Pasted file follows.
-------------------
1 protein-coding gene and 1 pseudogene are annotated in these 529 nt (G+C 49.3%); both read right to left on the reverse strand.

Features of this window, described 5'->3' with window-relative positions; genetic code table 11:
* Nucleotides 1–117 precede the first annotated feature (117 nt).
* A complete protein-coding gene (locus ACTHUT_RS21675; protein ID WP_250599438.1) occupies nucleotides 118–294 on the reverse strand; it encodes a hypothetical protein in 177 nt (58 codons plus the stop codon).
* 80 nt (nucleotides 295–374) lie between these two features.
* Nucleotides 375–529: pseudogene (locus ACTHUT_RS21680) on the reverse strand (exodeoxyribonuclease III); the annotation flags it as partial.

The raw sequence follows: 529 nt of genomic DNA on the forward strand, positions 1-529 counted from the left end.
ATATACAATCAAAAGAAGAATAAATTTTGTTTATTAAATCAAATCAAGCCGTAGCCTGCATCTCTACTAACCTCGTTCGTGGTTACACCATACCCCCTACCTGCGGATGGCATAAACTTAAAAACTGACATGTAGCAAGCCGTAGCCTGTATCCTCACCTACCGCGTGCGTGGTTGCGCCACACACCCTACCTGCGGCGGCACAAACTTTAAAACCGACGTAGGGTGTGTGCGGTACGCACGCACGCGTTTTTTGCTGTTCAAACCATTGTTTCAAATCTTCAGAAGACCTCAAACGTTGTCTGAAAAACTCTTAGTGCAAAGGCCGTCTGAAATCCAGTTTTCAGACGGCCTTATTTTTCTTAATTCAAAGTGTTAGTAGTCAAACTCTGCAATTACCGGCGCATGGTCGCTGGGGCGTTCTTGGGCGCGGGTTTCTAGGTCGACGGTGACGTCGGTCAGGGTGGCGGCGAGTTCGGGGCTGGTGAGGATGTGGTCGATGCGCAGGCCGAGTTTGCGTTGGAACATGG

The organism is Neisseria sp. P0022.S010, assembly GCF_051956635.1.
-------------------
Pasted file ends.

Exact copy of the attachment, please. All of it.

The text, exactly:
1 protein-coding gene and 1 pseudogene are annotated in these 529 nt (G+C 49.3%); both read right to left on the reverse strand.

Features of this window, described 5'->3' with window-relative positions; genetic code table 11:
* Nucleotides 1–117 precede the first annotated feature (117 nt).
* A complete protein-coding gene (locus ACTHUT_RS21675; protein ID WP_250599438.1) occupies nucleotides 118–294 on the reverse strand; it encodes a hypothetical protein in 177 nt (58 codons plus the stop codon).
* 80 nt (nucleotides 295–374) lie between these two features.
* Nucleotides 375–529: pseudogene (locus ACTHUT_RS21680) on the reverse strand (exodeoxyribonuclease III); the annotation flags it as partial.

The raw sequence follows: 529 nt of genomic DNA on the forward strand, positions 1-529 counted from the left end.
ATATACAATCAAAAGAAGAATAAATTTTGTTTATTAAATCAAATCAAGCCGTAGCCTGCATCTCTACTAACCTCGTTCGTGGTTACACCATACCCCCTACCTGCGGATGGCATAAACTTAAAAACTGACATGTAGCAAGCCGTAGCCTGTATCCTCACCTACCGCGTGCGTGGTTGCGCCACACACCCTACCTGCGGCGGCACAAACTTTAAAACCGACGTAGGGTGTGTGCGGTACGCACGCACGCGTTTTTTGCTGTTCAAACCATTGTTTCAAATCTTCAGAAGACCTCAAACGTTGTCTGAAAAACTCTTAGTGCAAAGGCCGTCTGAAATCCAGTTTTCAGACGGCCTTATTTTTCTTAATTCAAAGTGTTAGTAGTCAAACTCTGCAATTACCGGCGCATGGTCGCTGGGGCGTTCTTGGGCGCGGGTTTCTAGGTCGACGGTGACGTCGGTCAGGGTGGCGGCGAGTTCGGGGCTGGTGAGGATGTGGTCGATGCGCAGGCCGAGTTTGCGTTGGAACATGG

The organism is Neisseria sp. P0022.S010, assembly GCF_051956635.1.